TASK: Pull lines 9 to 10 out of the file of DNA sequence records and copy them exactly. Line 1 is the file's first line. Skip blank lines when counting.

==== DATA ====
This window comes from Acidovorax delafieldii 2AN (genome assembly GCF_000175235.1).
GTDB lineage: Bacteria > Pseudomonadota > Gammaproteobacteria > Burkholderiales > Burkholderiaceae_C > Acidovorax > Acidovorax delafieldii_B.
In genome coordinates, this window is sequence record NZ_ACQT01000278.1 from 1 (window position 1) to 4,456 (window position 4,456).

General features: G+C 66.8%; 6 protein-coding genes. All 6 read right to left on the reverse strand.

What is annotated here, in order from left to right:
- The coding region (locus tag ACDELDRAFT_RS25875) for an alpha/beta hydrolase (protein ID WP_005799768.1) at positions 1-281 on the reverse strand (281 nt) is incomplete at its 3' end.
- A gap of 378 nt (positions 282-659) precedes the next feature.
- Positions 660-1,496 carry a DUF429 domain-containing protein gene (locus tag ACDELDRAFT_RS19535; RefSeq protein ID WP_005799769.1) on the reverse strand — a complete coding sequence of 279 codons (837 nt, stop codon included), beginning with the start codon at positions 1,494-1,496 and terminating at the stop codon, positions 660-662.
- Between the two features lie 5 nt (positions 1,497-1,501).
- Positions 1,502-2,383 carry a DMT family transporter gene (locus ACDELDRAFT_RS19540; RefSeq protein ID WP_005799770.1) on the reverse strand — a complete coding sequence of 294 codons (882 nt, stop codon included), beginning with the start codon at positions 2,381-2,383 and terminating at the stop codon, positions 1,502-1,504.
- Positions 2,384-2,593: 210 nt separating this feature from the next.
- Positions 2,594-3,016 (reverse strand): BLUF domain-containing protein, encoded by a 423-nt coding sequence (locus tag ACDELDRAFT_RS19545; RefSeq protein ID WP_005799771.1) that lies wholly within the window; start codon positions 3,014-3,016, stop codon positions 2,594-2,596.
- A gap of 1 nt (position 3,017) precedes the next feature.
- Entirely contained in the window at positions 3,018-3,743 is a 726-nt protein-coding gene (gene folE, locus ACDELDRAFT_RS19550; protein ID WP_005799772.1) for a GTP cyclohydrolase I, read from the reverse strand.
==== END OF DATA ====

- Between the two features lie 5 nt (positions 1,497-1,501).
- Positions 1,502-2,383 carry a DMT family transporter gene (locus ACDELDRAFT_RS19540; RefSeq protein ID WP_005799770.1) on the reverse strand — a complete coding sequence of 294 codons (882 nt, stop codon included), beginning with the start codon at positions 2,381-2,383 and terminating at the stop codon, positions 1,502-1,504.